Purdue announces global online education initiative
WEST LAFAYETTE, Ind. - Purdue University President France A. Córdova on Friday (May 11) announced the formation of PurdueHUB-U, an online education initiative expected to extend from Purdue classrooms to around the planet.
Based on HUBzero, a powerful computing platform developed at Purdue and combined with an emphasis on learner-centered modular course development and distribution, PurdueHUB-U is intended to ensure Purdue expertise and education remains a recognized leader in global education and engagement.
"Online education is transforming higher education, flipping classroom dynamics and reaching into the farthest corners of the world," Córdova told the Purdue Board of Trustees. "The winners will be those who have the platform, can be cost competitive and capture the imagination of the learner. Purdue University is one of the winners."
Córdova said PurdueHUB-U would augment Purdue Extended Campus, the university's central resource for distance education activities for credit and continuing education, and the Purdue International Academy, which is being developed to work with certificate programs for executives and working professionals.
Córdova pointed to the success of a course recently taught online on Purdue's nanoHUB, a National Science Foundation-funded international nanotechnology resource with 450,000 visitors and 218,000 engaged users. The two-part pilot course, "Basic Concepts of Nanoelectronics," taught by Supriyo Datta, Thomas Duncan Distinguished Professor of Electrical and Computer Engineering, attracted 900 students overall from 27 countries. The majority were graduate students or industry professionals, most of whom paid $30 for the class and a certificate of completion.
The nanoHUB-U platform allowed learners to watch video lectures, test concepts through visualization and computation, submit homework, take tests, and interact with other students and the professor all within the single environment and without downloading or purchasing software.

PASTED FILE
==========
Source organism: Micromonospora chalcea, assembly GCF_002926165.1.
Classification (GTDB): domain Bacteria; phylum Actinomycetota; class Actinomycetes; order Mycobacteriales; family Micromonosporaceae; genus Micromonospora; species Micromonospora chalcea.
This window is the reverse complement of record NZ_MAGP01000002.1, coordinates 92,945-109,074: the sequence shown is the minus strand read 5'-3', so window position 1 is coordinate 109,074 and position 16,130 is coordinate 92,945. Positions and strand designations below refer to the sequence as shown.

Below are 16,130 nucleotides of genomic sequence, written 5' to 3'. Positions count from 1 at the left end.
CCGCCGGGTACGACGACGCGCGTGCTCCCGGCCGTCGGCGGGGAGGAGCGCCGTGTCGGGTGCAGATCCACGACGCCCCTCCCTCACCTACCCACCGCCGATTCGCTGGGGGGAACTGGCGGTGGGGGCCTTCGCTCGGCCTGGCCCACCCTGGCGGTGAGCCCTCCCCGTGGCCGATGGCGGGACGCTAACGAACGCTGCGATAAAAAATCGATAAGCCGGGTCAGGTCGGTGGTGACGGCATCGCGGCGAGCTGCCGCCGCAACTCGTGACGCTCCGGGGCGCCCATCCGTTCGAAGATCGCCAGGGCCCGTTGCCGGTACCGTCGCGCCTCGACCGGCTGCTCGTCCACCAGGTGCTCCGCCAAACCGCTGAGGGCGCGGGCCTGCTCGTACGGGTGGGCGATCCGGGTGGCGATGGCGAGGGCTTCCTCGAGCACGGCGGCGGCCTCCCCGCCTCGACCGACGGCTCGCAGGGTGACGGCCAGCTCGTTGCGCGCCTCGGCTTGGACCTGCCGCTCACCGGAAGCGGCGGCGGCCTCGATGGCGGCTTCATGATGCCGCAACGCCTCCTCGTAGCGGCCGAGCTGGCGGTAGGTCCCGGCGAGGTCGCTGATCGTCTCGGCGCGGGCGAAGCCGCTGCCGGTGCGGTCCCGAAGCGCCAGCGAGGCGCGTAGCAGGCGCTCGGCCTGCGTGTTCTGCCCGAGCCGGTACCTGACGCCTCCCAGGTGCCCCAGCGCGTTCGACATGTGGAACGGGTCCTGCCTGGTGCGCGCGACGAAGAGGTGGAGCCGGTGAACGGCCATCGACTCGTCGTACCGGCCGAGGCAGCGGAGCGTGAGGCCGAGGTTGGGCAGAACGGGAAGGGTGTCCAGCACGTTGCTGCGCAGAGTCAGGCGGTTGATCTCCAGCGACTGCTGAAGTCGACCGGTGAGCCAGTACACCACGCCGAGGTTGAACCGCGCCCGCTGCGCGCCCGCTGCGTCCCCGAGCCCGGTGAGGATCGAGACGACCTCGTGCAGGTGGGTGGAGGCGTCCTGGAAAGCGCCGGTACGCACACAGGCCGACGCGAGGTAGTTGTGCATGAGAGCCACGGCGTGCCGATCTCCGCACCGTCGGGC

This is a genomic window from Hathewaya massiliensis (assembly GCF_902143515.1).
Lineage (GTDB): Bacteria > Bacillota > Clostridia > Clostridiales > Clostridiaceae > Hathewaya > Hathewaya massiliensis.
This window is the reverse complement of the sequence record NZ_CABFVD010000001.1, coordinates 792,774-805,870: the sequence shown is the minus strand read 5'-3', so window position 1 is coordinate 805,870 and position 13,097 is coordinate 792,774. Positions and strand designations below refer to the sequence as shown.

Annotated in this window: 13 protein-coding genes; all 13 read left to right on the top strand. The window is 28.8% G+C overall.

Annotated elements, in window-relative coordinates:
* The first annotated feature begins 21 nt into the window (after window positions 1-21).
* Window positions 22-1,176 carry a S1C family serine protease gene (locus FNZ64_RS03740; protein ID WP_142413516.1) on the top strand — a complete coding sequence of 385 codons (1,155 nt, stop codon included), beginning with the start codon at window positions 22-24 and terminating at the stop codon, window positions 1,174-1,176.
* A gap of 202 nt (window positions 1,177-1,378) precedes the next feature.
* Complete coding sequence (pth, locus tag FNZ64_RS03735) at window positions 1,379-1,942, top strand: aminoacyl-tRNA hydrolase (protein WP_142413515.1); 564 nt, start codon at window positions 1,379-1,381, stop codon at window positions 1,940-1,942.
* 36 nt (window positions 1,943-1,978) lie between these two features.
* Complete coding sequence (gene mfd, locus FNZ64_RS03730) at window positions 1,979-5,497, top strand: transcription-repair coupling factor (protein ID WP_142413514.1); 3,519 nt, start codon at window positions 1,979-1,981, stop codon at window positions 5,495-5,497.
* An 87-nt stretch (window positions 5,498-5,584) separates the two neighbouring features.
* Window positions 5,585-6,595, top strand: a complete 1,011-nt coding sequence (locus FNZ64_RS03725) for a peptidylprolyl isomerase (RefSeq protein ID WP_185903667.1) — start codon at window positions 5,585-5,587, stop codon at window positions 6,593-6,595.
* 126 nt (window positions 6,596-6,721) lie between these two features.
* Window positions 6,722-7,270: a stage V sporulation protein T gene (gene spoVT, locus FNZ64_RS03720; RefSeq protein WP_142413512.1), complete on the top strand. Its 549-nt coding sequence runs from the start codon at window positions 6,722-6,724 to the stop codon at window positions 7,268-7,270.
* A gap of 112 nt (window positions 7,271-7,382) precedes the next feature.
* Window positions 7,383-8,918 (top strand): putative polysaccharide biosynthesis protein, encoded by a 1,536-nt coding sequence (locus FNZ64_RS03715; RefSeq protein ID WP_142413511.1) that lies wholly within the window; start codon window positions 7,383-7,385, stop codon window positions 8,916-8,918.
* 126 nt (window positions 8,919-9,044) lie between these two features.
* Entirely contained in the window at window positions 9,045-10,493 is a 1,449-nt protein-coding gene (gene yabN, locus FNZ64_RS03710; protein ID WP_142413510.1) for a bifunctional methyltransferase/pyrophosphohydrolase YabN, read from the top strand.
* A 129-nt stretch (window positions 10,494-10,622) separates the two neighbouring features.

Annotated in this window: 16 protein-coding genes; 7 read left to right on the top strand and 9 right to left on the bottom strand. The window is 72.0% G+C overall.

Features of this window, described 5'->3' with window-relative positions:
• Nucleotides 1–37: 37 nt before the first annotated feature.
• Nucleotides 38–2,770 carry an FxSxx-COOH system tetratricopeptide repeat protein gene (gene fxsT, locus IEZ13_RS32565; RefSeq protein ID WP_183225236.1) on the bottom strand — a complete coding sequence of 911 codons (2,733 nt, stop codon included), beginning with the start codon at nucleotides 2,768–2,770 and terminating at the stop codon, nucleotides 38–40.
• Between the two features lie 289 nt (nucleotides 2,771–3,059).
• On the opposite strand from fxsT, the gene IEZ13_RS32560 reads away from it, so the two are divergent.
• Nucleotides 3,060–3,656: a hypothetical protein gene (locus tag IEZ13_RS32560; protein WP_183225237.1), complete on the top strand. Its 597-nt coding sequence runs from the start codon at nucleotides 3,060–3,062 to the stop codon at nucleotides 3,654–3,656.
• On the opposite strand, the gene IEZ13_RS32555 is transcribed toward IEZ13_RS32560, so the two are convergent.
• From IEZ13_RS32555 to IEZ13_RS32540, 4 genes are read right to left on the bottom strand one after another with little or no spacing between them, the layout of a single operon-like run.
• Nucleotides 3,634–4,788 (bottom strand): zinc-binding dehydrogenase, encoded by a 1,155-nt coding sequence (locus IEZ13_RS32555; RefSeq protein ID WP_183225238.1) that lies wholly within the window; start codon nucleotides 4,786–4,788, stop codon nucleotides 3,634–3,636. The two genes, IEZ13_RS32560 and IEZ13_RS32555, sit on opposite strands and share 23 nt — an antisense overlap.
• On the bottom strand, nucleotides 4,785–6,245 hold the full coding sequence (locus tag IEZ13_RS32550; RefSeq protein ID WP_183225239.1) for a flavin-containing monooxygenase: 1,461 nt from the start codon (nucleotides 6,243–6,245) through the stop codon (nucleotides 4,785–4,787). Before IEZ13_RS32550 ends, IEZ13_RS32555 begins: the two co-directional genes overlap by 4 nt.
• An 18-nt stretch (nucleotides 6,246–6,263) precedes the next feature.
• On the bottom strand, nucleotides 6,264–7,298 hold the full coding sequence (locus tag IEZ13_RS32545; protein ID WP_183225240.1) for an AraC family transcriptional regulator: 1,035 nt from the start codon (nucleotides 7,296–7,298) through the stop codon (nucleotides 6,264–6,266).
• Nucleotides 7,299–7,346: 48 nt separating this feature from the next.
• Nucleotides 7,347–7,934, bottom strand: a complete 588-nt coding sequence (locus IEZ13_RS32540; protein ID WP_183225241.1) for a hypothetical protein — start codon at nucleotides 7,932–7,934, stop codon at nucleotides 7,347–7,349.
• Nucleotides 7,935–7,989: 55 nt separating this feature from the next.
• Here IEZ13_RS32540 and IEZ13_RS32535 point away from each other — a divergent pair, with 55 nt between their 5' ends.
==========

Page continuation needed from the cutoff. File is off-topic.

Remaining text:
Tim Sands, executive vice president for academic affairs and provost, said that the platform and its integrated assessment, simulation, discussion and interaction capabilities is a critical strength of the Purdue approach. He also expects the modular approach to coursework will allow the same content to be adapted in a flexible manner across a wide range of delivery formats, ranging from blended learning for on-campus courses, to low-cost, low-touch programs available to individuals and institutions.
"There's demand for affordable, targeted education that still allows students to ask questions and get feedback from great teachers like Supriyo Datta," Sands said. "Short, targeted modules will allow students and professionals to construct their own educational programs to meet their specific needs."
Sands said he also expects the platform to be used by on-campus courses as Purdue faculty begin to flip some classes, with lectures watched online outside of class and class time reserved for what used to be homework - problem-solving and group activities. Purdue is currently transforming 30 critical courses per year through its Instruction Matters: Purdue Academic Course Transformation (IMPACT) project.
PurdueHUB-U will be seeded with $2 million over four years. The project is estimated to break even, with revenue covering expenses, within five years.
The Purdue International Academy and Purdue Extended Campus are part of the university's Decadal Funding Plan, an initiative to develop additional sources of financial support and reduce reliance on state appropriations and tuition increases. Other initiatives include a trimester campus calendar to make more efficient use of facilities and offer students an accelerated path to graduation and an Innovation and Commercialization Center to move research discoveries to the marketplace more quickly.
Writer: Chris Sigurdson, 765-496-2644, email@example.com